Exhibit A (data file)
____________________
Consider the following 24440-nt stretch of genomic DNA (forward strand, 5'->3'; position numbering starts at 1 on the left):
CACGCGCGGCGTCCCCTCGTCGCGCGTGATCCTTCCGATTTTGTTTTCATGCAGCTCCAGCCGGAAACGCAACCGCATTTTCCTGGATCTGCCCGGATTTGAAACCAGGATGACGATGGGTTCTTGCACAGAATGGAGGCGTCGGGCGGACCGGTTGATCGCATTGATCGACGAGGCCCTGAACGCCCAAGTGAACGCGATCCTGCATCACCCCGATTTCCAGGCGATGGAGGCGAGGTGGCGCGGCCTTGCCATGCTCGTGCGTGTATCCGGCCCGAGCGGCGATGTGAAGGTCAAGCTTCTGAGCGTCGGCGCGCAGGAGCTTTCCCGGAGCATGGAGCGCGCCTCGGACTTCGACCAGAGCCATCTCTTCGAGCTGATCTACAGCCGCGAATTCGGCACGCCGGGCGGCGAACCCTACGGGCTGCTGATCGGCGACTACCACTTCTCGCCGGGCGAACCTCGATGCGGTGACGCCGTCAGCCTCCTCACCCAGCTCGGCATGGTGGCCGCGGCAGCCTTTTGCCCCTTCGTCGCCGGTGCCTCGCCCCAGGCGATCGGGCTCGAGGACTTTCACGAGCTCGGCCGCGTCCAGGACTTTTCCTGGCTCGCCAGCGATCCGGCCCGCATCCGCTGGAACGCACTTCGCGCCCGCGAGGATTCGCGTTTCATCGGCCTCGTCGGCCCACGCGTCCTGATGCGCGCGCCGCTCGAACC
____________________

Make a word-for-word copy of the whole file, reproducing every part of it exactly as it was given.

Consider the following 24440-nt stretch of genomic DNA (forward strand, 5'->3'; position numbering starts at 1 on the left):
CACGCGCGGCGTCCCCTCGTCGCGCGTGATCCTTCCGATTTTGTTTTCATGCAGCTCCAGCCGGAAACGCAACCGCATTTTCCTGGATCTGCCCGGATTTGAAACCAGGATGACGATGGGTTCTTGCACAGAATGGAGGCGTCGGGCGGACCGGTTGATCGCATTGATCGACGAGGCCCTGAACGCCCAAGTGAACGCGATCCTGCATCACCCCGATTTCCAGGCGATGGAGGCGAGGTGGCGCGGCCTTGCCATGCTCGTGCGTGTATCCGGCCCGAGCGGCGATGTGAAGGTCAAGCTTCTGAGCGTCGGCGCGCAGGAGCTTTCCCGGAGCATGGAGCGCGCCTCGGACTTCGACCAGAGCCATCTCTTCGAGCTGATCTACAGCCGCGAATTCGGCACGCCGGGCGGCGAACCCTACGGGCTGCTGATCGGCGACTACCACTTCTCGCCGGGCGAACCTCGATGCGGTGACGCCGTCAGCCTCCTCACCCAGCTCGGCATGGTGGCCGCGGCAGCCTTTTGCCCCTTCGTCGCCGGTGCCTCGCCCCAGGCGATCGGGCTCGAGGACTTTCACGAGCTCGGCCGCGTCCAGGACTTTTCCTGGCTCGCCAGCGATCCGGCCCGCATCCGCTGGAACGCACTTCGCGCCCGCGAGGATTCGCGTTTCATCGGCCTCGTCGGCCCACGCGTCCTGATGCGCGCGCCGCTCGAACC